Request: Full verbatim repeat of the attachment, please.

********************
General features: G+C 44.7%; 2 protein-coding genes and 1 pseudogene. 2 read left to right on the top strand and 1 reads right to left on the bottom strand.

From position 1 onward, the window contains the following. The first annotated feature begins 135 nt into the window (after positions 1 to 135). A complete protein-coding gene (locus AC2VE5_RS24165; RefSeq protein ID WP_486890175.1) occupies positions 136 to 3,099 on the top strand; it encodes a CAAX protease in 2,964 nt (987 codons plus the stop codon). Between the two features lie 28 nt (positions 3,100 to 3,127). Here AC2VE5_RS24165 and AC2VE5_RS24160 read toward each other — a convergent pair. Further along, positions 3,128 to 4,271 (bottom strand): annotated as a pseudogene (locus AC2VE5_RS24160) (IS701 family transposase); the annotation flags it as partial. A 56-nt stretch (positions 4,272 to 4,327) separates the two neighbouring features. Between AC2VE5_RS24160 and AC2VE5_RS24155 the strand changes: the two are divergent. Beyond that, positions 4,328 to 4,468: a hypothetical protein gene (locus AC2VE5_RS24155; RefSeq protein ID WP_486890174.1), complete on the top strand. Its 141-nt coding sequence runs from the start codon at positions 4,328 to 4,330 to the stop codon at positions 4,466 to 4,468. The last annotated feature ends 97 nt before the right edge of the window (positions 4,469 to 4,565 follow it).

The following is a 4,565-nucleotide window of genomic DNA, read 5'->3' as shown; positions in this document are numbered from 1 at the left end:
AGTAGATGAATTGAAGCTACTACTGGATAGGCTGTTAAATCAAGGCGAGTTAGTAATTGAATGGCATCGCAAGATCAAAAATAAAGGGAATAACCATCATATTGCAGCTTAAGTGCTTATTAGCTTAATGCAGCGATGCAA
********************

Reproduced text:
General features: G+C 44.7%; 2 protein-coding genes and 1 pseudogene. 2 read left to right on the top strand and 1 reads right to left on the bottom strand.

From position 1 onward, the window contains the following. The first annotated feature begins 135 nt into the window (after positions 1 to 135). A complete protein-coding gene (locus AC2VE5_RS24165; RefSeq protein ID WP_486890175.1) occupies positions 136 to 3,099 on the top strand; it encodes a CAAX protease in 2,964 nt (987 codons plus the stop codon). Between the two features lie 28 nt (positions 3,100 to 3,127). Here AC2VE5_RS24165 and AC2VE5_RS24160 read toward each other — a convergent pair. Further along, positions 3,128 to 4,271 (bottom strand): annotated as a pseudogene (locus AC2VE5_RS24160) (IS701 family transposase); the annotation flags it as partial. A 56-nt stretch (positions 4,272 to 4,327) separates the two neighbouring features. Between AC2VE5_RS24160 and AC2VE5_RS24155 the strand changes: the two are divergent. Beyond that, positions 4,328 to 4,468: a hypothetical protein gene (locus AC2VE5_RS24155; RefSeq protein ID WP_486890174.1), complete on the top strand. Its 141-nt coding sequence runs from the start codon at positions 4,328 to 4,330 to the stop codon at positions 4,466 to 4,468. The last annotated feature ends 97 nt before the right edge of the window (positions 4,469 to 4,565 follow it).

The following is a 4,565-nucleotide window of genomic DNA, read 5'->3' as shown; positions in this document are numbered from 1 at the left end:
AGTAGATGAATTGAAGCTACTACTGGATAGGCTGTTAAATCAAGGCGAGTTAGTAATTGAATGGCATCGCAAGATCAAAAATAAAGGGAATAACCATCATATTGCAGCTTAAGTGCTTATTAGCTTAATGCAGCGATGCAA